In Ontario, Making 'Clean Energy' Pay
Thursday, October 12, 2006
TORONTO -- Leonard Allen, who runs a small solar panel company here, finally has something good to tell callers, he says. For the first time, he can promise it won't take 50 years to recoup the money they spend on a rooftop solar system.
Canada's Ontario province has ordered local utility companies to pay homeowners or businesses for any electricity they generate from small solar, wind, water or other renewable energy projects, beginning next month.
The plan is unique in North America, but it is modeled after similar schemes in Europe that have spawned a boom in small "clean energy" projects. Critics say paying for such electricity is not the cheapest source for utilities, but advocates say it is the cleanest and most environment-friendly.
In Ontario, the program has already brought a rush of activity. Homeowners in Toronto are climbing onto roofs to add solar panels. A cooperative of small investors is raising money to build five large wind turbines to harness Lake Huron winds. Others are eyeing the locks of a St. Lawrence Seaway canal for small hydro-turbines. Farmers are looking at manure piles and figuring the profits of using organic decomposition to create methane gas that can make electricity.
"There's a tremendous interest, at all levels, from well-organized business consortiums to small homeowners," said Tim Taylor, a spokesman for the Ontario Power Authority. "The impact in megawatts is going to come from the larger projects, but there's a tremendous momentum found in small, backyard projects."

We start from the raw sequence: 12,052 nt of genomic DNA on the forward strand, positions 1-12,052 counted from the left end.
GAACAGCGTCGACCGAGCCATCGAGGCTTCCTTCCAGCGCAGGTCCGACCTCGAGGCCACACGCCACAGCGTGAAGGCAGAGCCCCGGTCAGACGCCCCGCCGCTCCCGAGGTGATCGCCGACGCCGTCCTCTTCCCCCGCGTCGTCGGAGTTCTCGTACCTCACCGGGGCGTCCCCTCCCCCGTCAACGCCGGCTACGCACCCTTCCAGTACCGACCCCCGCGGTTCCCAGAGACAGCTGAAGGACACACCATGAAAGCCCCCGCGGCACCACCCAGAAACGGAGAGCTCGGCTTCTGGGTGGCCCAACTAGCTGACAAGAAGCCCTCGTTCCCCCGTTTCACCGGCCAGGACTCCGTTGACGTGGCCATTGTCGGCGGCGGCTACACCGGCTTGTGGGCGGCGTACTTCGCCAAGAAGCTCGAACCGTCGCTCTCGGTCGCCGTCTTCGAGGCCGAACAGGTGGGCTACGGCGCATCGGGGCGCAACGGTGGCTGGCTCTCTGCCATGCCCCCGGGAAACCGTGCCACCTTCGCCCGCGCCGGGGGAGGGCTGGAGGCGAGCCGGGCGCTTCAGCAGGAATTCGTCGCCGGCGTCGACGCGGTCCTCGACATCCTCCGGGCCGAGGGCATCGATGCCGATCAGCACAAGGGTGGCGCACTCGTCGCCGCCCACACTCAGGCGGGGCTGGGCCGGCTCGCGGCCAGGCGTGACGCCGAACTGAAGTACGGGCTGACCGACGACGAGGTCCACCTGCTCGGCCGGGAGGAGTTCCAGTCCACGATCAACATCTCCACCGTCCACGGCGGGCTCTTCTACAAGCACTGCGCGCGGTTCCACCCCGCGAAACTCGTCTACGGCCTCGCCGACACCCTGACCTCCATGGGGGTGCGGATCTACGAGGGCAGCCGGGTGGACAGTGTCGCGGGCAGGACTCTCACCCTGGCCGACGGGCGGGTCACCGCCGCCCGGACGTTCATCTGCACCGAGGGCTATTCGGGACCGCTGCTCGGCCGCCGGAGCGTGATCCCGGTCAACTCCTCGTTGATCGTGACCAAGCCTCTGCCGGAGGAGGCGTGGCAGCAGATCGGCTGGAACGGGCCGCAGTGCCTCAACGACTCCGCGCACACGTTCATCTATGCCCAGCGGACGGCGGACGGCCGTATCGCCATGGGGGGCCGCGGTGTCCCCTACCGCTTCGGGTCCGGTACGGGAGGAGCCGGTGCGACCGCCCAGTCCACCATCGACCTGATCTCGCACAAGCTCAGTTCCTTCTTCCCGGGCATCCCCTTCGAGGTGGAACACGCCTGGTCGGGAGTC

"We love the idea," said Keith Stewart, an energy specialist at World Wildlife Fund Canada. "The small stuff adds up. This model should be taken right across North America."
The growing chorus of cheerleaders for the program say it is an example of the kind of individual, grass-roots effort that many see as the solution to intractable problems ranging from energy shortages to global warming.
The Ontario program was launched after politicians promised to shut down aging coal-fired power plants but faced the reality of growing electricity demands.
Advocates of renewable energy, some of them veterans of a successful campaign to erect a large windmill in downtown Toronto, stepped in. They urged provincial authorities to use an economic spur to create hundreds of small electricity generators in hopes of avoiding building more big, expensive coal, gas or nuclear plants.
They brought Paul Gipe, a wind power expert, from California to lead the successful campaign. Gipe calls the result revolutionary: "the most progressive renewable energy program in 20 years in North America."
Gipe noted that while some local utilities in the United States allow customers to send power back into the grid, there are no programs that pay a premium for generating the electricity.
Starting in November, the 90 or so local utilities throughout Ontario will begin paying anyone producing solar power 42 cents a kilowatt hour. Wind, hydro- or bio-electric production will bring 11 to 14.5 cents a kilowatt hour.